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Linda & Richard Eyre: What is the most important thing to me? 'I'm a dad!'

Published: Tuesday, June 11 2013 3:42 p.m. MDT

If new acquaintances asked, “Who are you in your own mind?” or “What is the most important thing to you?” To either of those questions I would answer, “I’m a dad.”

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It always annoys me (Richard) a little that the first question I’m asked when meeting someone is, “What do you do?” — as though my career or job is the most important and telling thing about me.

So sometimes, to switch it up, I answer, “Oh, I’m a homemaker.”

It gets some interesting reactions. The other day a guy said, “Oh, you mean you’re a stay-at-home-dad?”

“As much as my job will let me,” I replied, totally confusing him.

I think I would like it better, and it would be a better get-to-know-you question, if new acquaintances asked, “Who are you in your own mind?” or “What is the most important thing to you?”

To either of those questions I would answer, “I’m a dad.”

Let me give you a few reasons why:

I love my kids more than anyone on Earth, except Linda.

I’ve learned more and grown more from being a dad than from any other experience.

It’s more fun than anything else I do.

I actually believe it is a role I will never tire of or be released from.

We often speak and present to various chapters of a worldwide group called YPO (Young Presidents Organization). To join, you have to be president of a $10 million company before turning 40, so as you can imagine these are very aggressive, very accomplished people.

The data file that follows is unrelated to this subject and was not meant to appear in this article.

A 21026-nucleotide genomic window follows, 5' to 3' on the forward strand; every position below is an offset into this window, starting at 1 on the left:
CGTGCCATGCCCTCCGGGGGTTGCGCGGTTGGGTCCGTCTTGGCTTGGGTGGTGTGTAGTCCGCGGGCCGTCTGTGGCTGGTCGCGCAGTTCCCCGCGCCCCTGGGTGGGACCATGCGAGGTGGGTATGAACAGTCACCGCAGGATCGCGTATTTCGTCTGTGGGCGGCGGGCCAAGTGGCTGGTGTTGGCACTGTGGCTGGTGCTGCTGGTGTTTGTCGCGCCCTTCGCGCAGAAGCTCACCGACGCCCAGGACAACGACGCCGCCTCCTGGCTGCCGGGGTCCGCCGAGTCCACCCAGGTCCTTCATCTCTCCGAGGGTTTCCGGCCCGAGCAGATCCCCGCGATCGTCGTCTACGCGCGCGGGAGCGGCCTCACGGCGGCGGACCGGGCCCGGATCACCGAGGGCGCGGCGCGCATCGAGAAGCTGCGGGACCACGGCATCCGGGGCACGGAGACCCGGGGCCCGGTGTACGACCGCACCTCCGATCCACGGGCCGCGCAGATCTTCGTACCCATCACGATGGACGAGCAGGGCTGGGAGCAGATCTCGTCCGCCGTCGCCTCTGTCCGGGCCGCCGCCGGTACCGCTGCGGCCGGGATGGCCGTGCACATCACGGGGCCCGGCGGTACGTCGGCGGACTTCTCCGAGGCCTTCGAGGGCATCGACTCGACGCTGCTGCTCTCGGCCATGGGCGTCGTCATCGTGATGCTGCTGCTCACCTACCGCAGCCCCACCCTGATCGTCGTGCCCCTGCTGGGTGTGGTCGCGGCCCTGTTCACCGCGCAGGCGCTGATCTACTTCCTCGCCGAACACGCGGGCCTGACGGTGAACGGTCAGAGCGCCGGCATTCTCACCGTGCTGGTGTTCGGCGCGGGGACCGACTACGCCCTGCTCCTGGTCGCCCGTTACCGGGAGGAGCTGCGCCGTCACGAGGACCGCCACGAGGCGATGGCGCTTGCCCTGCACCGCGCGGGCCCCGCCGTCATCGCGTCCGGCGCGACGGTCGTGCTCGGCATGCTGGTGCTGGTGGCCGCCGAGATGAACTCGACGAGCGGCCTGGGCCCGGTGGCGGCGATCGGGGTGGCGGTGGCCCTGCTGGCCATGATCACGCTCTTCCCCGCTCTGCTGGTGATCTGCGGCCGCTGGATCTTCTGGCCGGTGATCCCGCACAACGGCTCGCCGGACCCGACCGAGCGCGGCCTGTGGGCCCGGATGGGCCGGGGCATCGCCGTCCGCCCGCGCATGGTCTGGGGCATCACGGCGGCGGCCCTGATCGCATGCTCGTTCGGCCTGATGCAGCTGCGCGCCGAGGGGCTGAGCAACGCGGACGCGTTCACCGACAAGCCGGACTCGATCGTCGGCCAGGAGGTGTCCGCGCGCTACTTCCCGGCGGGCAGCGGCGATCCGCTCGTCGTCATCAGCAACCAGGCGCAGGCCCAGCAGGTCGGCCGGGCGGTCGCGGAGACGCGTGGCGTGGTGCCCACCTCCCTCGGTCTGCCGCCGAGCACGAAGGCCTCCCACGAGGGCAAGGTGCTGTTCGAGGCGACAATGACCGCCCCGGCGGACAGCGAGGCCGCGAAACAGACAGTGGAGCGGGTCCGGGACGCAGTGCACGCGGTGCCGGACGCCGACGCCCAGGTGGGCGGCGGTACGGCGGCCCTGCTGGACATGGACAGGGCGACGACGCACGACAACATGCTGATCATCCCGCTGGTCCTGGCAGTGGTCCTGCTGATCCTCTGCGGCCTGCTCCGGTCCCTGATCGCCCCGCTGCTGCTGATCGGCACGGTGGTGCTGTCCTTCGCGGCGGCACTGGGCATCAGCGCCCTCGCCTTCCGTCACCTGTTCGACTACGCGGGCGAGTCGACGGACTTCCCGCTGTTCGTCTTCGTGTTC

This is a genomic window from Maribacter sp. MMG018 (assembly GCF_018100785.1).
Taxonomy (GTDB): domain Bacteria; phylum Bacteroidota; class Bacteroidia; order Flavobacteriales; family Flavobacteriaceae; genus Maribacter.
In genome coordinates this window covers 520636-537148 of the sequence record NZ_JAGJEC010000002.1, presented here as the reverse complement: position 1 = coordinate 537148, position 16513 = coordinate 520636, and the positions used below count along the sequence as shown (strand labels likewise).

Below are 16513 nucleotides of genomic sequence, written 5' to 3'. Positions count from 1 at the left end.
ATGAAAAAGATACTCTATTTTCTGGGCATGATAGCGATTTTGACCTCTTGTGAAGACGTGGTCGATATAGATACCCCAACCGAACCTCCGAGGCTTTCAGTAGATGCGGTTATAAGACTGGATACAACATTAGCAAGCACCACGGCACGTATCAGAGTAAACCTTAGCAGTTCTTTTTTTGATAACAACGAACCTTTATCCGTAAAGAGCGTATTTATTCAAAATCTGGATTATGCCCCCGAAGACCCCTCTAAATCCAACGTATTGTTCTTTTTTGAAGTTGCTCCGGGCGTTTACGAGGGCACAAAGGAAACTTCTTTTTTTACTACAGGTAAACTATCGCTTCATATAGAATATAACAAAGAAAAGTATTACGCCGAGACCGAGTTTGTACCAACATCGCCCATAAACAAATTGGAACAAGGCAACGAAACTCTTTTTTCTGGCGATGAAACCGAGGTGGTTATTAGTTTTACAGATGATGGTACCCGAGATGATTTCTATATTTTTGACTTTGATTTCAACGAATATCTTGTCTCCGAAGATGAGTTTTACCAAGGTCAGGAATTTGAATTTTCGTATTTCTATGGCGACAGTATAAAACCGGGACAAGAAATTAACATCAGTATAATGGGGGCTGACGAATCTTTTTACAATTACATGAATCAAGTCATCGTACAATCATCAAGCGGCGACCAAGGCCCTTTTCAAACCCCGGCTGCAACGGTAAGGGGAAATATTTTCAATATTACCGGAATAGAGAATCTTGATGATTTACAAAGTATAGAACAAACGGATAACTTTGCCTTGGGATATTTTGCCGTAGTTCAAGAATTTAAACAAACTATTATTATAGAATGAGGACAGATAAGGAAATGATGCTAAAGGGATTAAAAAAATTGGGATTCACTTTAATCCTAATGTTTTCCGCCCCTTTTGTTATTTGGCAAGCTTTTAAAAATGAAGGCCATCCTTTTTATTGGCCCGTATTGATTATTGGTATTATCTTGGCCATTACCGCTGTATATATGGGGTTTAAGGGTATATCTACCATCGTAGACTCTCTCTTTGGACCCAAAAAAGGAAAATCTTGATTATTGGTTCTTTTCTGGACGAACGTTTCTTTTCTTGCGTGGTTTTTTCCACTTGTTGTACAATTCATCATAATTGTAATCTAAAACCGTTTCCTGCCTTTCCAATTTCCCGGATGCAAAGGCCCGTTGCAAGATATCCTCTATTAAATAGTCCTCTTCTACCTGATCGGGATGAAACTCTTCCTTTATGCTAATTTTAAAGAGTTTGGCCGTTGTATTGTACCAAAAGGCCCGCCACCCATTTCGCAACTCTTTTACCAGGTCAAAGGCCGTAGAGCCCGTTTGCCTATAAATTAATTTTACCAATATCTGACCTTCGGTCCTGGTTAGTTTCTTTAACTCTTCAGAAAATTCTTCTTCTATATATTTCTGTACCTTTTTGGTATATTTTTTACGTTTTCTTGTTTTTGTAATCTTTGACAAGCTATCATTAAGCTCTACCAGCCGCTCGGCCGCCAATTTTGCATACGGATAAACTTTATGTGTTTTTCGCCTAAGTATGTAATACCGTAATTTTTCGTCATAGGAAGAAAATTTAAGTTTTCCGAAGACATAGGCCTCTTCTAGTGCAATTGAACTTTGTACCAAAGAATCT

At one chapter event where we spoke, in Scotland, they had created a theme centered on how everything else done in life is done in support of the home and family, and on the cover of their program was a quote from the chapter chairman that said, “There is no time when I feel more a true man than when I am being a good dad to my children.”

It was close to a rare serious quote from the usually funny Bill Cosby: “Nothing I’ve ever done has given me more joys and rewards than being a father to my children.”

As Father’s Day approaches, many of us will get good wishes and gratitude from our children for being their dads.

But this year, I am going to reverse it and send thank-you cards to my kids, because I am convinced, deeply so, that they have given much more to me than I have given to them.

Richard and Linda Eyre are New York Times best-selling authors who lecture throughout the world on family-related topics. Visit them anytime at www.EyresFreeBooks.com or www.valuesparenting.com. Their latest Deseret e-book is “On the Homefront."

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